Proponent of open government
McDermott: Feds closing the door to information
- By Florence Olsen
- Apr 25, 2005
Patrice McDermott remembers when government information was freely available on the Web. Beginning about 1994 and up to the Sept. 11, 2001, terrorist
attacks, federal employees published thousands of documents on the Internet. Information that previously had been difficult to find suddenly was easy to get.
The mood then was "let a thousand flowers bloom," said McDermott, deputy director of the American Library Association's Office of Government Relations. "People were independently putting a lot of stuff up. There was not a lot of oversight."
But lately, McDermott has seen the flowering of electronic access to government information begin to fade. It's one of several trends that worry her.
Another is that prospects for expanding e-government, which she said looked promising in the early days of the Bush administration, now appear diminished. Administration officials who favor more government secrecy in the wake of the terrorist attacks seem to have gained the upper hand, she said.
Since the attacks, online government information has been disappearing, and McDermott said that is a dangerous trend. "The greatest risk to the public is the notion that the government should withhold anything that might potentially be of use to terrorists," she said.
During the past nine months, executive branch officials have begun limiting access to government information by asserting that much of the data is sensitive security information, invoking a new and undefined category of information, McDermott said.
She is not opposed to agency officials reviewing information more carefully before releasing it, she said, or even withholding some information for a limited time period. But the recent trend among federal agencies of categorizing information as sensitive security information is alarming, she said.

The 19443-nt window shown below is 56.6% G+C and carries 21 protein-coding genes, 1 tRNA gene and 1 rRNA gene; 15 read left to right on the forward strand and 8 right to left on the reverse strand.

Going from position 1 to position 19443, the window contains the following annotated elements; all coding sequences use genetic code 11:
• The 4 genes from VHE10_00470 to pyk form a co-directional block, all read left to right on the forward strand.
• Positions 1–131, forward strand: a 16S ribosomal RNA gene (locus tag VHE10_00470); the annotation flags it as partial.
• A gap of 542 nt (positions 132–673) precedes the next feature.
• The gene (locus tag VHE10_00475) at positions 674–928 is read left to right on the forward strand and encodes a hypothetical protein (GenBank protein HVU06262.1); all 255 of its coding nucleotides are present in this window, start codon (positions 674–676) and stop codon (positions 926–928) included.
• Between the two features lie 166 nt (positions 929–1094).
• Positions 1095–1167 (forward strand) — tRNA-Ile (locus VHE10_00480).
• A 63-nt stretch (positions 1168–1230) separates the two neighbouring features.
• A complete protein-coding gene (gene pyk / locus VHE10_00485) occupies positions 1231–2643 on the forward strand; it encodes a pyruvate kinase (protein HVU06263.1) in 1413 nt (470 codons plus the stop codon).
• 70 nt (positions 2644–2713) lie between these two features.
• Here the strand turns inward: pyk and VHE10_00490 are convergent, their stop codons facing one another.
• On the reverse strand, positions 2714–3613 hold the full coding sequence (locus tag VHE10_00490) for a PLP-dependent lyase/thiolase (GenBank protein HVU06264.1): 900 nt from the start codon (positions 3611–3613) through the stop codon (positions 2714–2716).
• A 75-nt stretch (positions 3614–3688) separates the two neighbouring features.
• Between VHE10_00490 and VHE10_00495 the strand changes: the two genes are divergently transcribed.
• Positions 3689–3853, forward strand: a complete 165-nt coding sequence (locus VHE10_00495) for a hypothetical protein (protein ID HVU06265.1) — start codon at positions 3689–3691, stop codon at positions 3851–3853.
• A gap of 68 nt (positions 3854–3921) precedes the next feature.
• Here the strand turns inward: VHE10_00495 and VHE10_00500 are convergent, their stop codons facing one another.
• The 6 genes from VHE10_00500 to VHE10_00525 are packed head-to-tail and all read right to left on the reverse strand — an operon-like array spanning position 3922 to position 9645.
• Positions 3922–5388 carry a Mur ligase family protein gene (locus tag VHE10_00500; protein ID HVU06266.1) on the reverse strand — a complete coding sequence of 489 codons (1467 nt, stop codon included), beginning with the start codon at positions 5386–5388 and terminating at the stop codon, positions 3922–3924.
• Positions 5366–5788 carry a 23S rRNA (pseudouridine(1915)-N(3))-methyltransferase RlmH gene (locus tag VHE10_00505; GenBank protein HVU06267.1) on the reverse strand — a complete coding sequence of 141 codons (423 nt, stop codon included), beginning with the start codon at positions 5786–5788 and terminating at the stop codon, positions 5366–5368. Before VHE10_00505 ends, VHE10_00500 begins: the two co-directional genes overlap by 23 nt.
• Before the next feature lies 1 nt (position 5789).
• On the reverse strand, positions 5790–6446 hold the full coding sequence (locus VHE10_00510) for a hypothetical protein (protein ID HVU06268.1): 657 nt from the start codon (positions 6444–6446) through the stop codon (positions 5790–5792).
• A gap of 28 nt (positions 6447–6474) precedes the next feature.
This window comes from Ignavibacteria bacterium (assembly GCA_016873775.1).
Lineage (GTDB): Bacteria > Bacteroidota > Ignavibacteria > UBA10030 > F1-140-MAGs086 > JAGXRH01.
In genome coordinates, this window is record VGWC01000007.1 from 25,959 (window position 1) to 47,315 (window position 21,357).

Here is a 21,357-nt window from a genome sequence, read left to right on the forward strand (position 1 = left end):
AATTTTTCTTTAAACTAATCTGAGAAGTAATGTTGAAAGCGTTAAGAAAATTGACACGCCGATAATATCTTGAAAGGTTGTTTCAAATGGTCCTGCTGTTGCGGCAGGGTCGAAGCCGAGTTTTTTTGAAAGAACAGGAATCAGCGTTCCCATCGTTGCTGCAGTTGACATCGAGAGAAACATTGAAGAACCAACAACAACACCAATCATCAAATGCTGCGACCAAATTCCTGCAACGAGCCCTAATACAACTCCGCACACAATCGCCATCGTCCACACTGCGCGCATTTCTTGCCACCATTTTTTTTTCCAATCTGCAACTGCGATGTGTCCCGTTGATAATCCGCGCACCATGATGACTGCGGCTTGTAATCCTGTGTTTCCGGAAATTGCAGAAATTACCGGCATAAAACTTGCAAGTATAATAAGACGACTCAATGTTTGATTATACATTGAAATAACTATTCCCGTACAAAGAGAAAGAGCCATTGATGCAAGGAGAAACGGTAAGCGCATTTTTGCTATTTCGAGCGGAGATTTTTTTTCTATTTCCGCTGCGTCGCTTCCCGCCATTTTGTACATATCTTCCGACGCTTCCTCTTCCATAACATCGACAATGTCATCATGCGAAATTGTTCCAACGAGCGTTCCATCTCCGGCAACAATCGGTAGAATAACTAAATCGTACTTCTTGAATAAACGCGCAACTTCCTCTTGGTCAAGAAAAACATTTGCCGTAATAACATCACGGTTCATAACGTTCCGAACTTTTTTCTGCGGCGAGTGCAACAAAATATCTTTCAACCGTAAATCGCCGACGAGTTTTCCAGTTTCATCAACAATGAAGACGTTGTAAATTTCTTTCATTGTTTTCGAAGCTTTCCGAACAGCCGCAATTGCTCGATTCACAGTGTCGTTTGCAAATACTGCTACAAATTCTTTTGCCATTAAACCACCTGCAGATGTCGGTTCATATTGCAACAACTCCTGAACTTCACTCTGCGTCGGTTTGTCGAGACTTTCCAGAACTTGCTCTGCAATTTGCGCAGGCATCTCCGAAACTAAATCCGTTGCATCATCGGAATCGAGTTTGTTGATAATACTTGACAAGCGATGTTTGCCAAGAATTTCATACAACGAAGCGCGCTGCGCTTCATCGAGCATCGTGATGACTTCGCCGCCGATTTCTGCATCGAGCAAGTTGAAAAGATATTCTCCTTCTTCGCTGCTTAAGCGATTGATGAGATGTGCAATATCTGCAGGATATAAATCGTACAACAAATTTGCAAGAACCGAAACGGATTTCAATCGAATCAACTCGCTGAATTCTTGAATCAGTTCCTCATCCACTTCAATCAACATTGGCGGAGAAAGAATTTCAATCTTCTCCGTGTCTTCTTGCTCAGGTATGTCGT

"Once something is said to be sensitive security information, it falls into a black hole, and it never comes back out," she said.
As a lobbyist for open government, McDermott said she has no particular lobbying techniques that she finds universally effective, with perhaps one exception. "Shame," she said, laughing.
She also uses e-mail to keep others informed about agency policies and decisions that she finds laudable or deplorable. Several hundred people receive her Govinfo and Egov
"I try not to editorialize because it's not a blog," she said. "I feel that if I editorialized about some of the things I have very strong opinions about occasionally I'll sneak something in there that it would limit the audience."
She started the e-mail newsletters when she was an information policy analyst at OMB Watch, an advocacy group interested in open government. She continued publishing them when she joined the library association.
Besides producing her newsletters, she will be busy on Capitol Hill promoting access to government information. She will be watching two bills dealing with government secrecy.
One is the Open Government Act, sponsored by Sens. John Cornyn (R-Texas) and Patrick Leahy (D-Vt.). The bill would require federal agencies to create electronic databases for tracking the status of requests for information under the Freedom of Information Act.
The other is a bill to repeal an executive order that President Bush issued in November 2001 that substantially undercut the Presidential Records Act of 1978. Rep. Henry Waxman (D-Calif.) has said he will introduce such a bill this year.
McDermott's former colleagues at OMB Watch look to her to help them tackle issues such as government secrecy and initiate changes.
"I learned a lot from Patrice in four or five years of working with her, not just about the substance of information policy but also about how to be effective," said Rick Blum, director of the Freedom of Information Project at OMB Watch. "I learned a tremendous amount in hallway conversations."
An example of McDermott's effectiveness is the E-Government Act of 2002, Blum said. "She did an enormous amount of work behind the scenes to strengthen the E-Government Act," he said, especially Section 207, which requires federal agencies to categorize their electronic information using metadata to allow it to be easily searched and retrieved.
McDermott, too, is pleased with the
E-Government Act and Section 207. But as is often the experience of policy-makers, she has watched agency officials implement the law in a manner that "is not quite the way we envisioned it," she said.